Both Craig and Harnish would dictate that Fleetwood's success in having these claims stricken from the first lawsuit would not preclude the Knowles from raising these claims in the present action. The Knowles did not litigate their claims for breach of warranty and their Kansas Consumer Protection Act claims for the crack until they made a request for repairs of the crack, at the insistence of Fleetwood. Fleetwood's actions in the prior lawsuit, preventing litigation of these claims arising from the crack in the side-wall, amount to a waiver of the defense of res judicata.
This case is unaffected by the Knowles' failure to appeal the prior action.
Fleetwood maintains the Knowles should have appealed the district court's ruling to save their claims from claim preclusion, citing Ellis v. State Farm Mut. Auto. Ins. Co., 249 Kan. 599, 822 P.2d 35 (1991). In Ellis, Jack R. Ellis was injured in an automobile-pedestrian accident. State Farm Mutual Automobile Insurance Company insured both Ellis, the pedestrian, and Horace Whittaker, the driver of the automobile that struck Ellis. Under Ellis' insurance policy, State Farm paid Ellis $61,151.21 in personal injury protection (PIP) benefits. Ellis also sued Whittaker. In that suit, State Farm intervened to assert a lien against the PIP benefits it paid to Ellis. The case settled for $175,000. Thus, State Farm mailed Whittaker's automobile insurance's policy limit of $25,000 to the court, which was then ordered to be reimbursed to State Farm under its PIP lien. Ellis did not appeal the court's order of reimbursement.
Less than a year later, the Kansas Supreme Court issued an opinion, deciding that "a PIP insurer is not entitled to reimbursement for prior PIP payments out of payments made on behalf of a tortfeasor on a settlement or on a judgment when such payments are not duplicative of the PIP benefits" in State Farm Mut. Auto. Ins. Co. v. Kroeker, 234 Kan. 636, 676 P.2d 66 (1984). Relying on that ruling, Ellis moved to change the district court's judgment payment of the $25,000 to State Farm. But the district court refused to change the judgment because Ellis had failed to appeal the decision. The Court of Appeals affirmed the decision in Ellis v. Whittaker, 10 Kan. App. 2d 676, 709 P.2d 991 (1985). See Ellis, 249 Kan. at 600-01.
Subsequently, Ellis filed a petition asking for judgment in the amount of $107,374.61 for interest due to Ellis for the district court's pay-out judgment based on a provision in Whittaker's insurance policy. After the lawsuit was transferred to the county which had dealt with the original case, the district court determined that State Farm was required to pay postjudgment interest on plaintiff's entire $175,000 judgment from the date of the settlement through the date the settlement draft was received from the court. State Farm paid the interest. Ellis appealed. State Farm did not cross-appeal.
On appeal, the majority of the Court of Appeals held the doctrine of res judicata barred Ellis' interest claim in Ellis v. State Farm Mut. Auto. Ins. Co., No. 64,751, unpublished opinion filed February 15, 1991; See Ellis, 249 Kan. 601-02. Ellis petitioned for review of the Court of Appeals decision, which the Supreme Court granted. In affirming the Court of Appeals decision, the Supreme Court held that Ellis' failure in directly attacking the district court's reimbursement ruling did not subsequently allow splitting the cause of action by filing a second lawsuit to obtain interest claimed on the original judgment. 249 Kan. at 603-05. The Supreme Court ruled that "[n]o principle of law exempts a person from the application of the doctrine of res judicata because the effort to break a single cause of action into two or more parts was due to neglect, accident, mistake, ignorance, or a subsequent change in the law." 249 Kan. at 604.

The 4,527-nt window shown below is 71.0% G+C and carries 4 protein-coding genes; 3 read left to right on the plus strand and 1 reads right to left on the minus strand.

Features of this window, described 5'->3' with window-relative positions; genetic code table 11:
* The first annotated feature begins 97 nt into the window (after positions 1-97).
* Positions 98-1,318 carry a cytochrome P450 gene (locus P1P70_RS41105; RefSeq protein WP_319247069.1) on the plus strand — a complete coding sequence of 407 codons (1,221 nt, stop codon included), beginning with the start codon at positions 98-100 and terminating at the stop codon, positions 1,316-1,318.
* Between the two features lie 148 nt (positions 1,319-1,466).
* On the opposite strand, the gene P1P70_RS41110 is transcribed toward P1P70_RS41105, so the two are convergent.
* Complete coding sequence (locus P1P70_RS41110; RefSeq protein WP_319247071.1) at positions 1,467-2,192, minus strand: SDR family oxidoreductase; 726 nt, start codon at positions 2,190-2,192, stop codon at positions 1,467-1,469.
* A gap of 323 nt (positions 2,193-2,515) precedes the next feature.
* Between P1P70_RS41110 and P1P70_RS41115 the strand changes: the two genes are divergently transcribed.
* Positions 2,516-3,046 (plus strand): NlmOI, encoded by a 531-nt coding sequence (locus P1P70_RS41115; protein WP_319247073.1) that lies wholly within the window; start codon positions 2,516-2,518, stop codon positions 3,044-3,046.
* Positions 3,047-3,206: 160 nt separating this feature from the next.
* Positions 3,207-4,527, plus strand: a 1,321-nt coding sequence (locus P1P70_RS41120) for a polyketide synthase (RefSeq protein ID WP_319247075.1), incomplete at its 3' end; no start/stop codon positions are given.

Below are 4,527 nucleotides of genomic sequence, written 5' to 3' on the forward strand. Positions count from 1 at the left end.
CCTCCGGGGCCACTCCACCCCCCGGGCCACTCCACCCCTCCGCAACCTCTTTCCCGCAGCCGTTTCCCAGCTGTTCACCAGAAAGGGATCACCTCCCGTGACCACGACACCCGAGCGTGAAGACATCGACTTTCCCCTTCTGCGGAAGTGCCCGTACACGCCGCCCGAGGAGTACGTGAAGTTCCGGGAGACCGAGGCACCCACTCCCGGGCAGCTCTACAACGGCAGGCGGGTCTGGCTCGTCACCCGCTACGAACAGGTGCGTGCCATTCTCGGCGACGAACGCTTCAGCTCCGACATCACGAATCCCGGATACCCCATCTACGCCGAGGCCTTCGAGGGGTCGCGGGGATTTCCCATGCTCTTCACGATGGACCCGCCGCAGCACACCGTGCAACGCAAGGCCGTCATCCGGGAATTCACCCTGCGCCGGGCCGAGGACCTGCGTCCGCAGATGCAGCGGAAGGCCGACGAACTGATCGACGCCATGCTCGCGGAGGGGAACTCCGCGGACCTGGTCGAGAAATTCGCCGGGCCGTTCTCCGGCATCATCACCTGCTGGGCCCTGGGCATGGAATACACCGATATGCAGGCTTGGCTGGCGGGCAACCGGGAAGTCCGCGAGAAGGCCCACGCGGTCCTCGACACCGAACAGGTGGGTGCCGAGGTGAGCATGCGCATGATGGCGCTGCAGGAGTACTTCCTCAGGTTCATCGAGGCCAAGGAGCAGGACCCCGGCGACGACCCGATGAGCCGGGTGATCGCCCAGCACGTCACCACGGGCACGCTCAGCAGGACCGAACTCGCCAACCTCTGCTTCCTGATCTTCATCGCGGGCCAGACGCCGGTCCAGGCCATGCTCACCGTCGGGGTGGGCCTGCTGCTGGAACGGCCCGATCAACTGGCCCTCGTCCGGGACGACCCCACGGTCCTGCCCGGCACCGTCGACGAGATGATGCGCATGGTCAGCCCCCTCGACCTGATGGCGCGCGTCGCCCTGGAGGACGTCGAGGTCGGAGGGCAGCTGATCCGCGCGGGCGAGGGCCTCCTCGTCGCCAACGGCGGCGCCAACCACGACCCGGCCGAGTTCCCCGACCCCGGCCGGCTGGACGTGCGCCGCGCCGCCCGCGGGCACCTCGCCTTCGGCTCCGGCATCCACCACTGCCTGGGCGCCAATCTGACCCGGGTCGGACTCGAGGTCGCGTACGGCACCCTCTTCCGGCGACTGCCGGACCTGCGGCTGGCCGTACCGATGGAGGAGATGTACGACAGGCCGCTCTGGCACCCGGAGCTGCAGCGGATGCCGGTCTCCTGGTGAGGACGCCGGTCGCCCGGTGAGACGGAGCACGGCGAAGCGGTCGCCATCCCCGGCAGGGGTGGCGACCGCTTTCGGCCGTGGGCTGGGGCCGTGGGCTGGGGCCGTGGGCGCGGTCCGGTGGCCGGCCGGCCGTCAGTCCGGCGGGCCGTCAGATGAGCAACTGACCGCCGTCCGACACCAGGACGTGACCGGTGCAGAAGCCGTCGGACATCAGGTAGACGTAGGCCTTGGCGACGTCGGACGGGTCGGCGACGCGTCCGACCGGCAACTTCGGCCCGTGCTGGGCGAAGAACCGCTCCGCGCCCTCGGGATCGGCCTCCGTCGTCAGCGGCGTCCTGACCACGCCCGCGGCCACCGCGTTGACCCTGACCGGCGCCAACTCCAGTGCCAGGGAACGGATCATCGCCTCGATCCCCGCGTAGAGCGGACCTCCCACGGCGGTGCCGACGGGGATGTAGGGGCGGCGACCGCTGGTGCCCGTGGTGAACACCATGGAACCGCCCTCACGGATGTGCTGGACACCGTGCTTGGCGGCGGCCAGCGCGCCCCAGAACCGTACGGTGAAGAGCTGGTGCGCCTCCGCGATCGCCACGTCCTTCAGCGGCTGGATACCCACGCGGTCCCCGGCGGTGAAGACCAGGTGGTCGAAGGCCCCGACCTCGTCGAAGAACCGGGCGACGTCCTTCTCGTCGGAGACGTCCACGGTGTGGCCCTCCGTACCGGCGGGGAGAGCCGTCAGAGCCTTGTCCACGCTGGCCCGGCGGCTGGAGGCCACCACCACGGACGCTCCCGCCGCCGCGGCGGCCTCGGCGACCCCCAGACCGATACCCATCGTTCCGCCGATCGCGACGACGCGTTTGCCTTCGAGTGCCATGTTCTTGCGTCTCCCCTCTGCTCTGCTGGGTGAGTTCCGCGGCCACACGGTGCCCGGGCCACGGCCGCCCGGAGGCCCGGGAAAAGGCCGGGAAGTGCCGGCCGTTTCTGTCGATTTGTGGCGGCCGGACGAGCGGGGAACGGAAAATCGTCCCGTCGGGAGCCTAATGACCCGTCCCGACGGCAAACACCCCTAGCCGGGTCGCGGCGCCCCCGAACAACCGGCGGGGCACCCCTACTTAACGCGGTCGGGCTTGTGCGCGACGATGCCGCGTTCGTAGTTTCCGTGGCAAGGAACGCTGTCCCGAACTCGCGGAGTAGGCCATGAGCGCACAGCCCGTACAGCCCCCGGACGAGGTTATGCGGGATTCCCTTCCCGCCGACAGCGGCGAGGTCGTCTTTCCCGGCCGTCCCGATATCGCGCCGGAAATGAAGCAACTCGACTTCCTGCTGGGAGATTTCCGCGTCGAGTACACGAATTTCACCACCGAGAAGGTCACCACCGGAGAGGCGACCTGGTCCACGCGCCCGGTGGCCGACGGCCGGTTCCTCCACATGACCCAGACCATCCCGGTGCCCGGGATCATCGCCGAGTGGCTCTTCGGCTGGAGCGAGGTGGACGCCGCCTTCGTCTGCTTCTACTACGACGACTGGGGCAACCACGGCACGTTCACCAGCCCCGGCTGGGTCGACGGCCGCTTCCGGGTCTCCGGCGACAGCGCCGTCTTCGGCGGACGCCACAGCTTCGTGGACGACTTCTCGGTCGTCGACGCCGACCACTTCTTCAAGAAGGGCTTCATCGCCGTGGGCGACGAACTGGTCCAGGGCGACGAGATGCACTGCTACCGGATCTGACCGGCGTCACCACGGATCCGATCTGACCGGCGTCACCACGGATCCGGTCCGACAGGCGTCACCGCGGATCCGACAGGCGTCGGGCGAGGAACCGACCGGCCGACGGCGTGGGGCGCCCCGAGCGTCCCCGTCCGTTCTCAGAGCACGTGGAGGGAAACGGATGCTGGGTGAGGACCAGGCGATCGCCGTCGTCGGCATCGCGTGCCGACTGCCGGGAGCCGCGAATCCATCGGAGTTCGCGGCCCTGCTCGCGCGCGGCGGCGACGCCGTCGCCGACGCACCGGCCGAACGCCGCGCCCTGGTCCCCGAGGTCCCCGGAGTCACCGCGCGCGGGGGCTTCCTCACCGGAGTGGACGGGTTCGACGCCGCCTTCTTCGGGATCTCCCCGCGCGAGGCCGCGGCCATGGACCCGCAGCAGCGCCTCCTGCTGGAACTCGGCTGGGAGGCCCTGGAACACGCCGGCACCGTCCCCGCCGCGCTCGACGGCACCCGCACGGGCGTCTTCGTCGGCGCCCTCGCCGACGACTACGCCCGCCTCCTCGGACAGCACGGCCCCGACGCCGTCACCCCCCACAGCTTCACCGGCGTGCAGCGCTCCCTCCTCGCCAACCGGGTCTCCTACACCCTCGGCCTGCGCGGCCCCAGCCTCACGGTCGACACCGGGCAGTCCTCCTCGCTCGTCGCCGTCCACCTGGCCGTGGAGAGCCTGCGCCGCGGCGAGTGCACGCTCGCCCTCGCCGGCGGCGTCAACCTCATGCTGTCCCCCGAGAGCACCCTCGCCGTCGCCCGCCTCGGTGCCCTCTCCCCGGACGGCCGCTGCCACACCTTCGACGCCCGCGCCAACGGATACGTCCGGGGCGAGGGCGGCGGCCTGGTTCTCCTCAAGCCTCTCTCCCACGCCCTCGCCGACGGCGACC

Contrary to Fleetwood's argument, this case is distinguishable from Ellis. The Knowles' effort to claim damages for the crack in this action did not arise from "neglect, accident, mistake, ignorance, or a subsequent change in the law," as in Ellis. But it arose from Fleetwood's actions precluding these claims from the first lawsuit. Rather, the Knowles' actions are similar to the plaintiff's actions in Harnish where the plaintiff filed a separate lawsuit after the defendant prevented the plaintiff "from obtaining an adjudication of his motion on the very ground that the decree did not adjudicate anything against the plaintiff" instead of trying an appeal of the federal district court's ruling. 103 Kan. at 64.
Simply put, Fleetwood's shifting arguments for excluding claims surrounding the crack convince us of the following. First, Fleetwood asserted the Knowles' right to recover damages for the crack did not exist until after they gave Fleetwood an opportunity to repair the crack; it argued, "[Fleetwood doesn't] see how it gets to part of the lawsuit that they're complaining [of] . . . when [Fleetwood has] never had any opportunity to work on it." Second, by taking this position, Fleetwood did not consider the Knowles' settlement negotiations request for repairs of the crack enough notice. Third, the Knowles were unaware that they had lost the opportunity to present their claim for damages associated with the crack until the jury trial occurred, where the district court issued its final and confusing ruling over the matter.
Our review of the transcript discloses the Knowles' misunderstanding of the district court's ruling at the motion in limine hearing was not done in bad faith. So, because the Knowles followed Fleetwood's requirements by issuing a written request for repairs of the crack, which Fleetwood then denied, the Knowles acted properly in filing their claims in a second lawsuit. Had the Knowles instead appealed the district court's ruling in the first lawsuit, it would have been ineffectual since the Knowles had not formally requested Fleetwood to repair the crack until after the first lawsuit had been completed.
Finally, we also must point out the Knowles' Kansas Consumer Protection Act claim in this lawsuit centers on Fleetwood's failure to pick up the Bounder in January 2005 as it had agreed. This conduct all occurred after the first lawsuit was under way. Yet the trial court, finding res judicata, broadly swept away the consumer claim with the same broad ruling as the warranty claim. Neither were barred by res judicata.
Reversed and remanded for trial.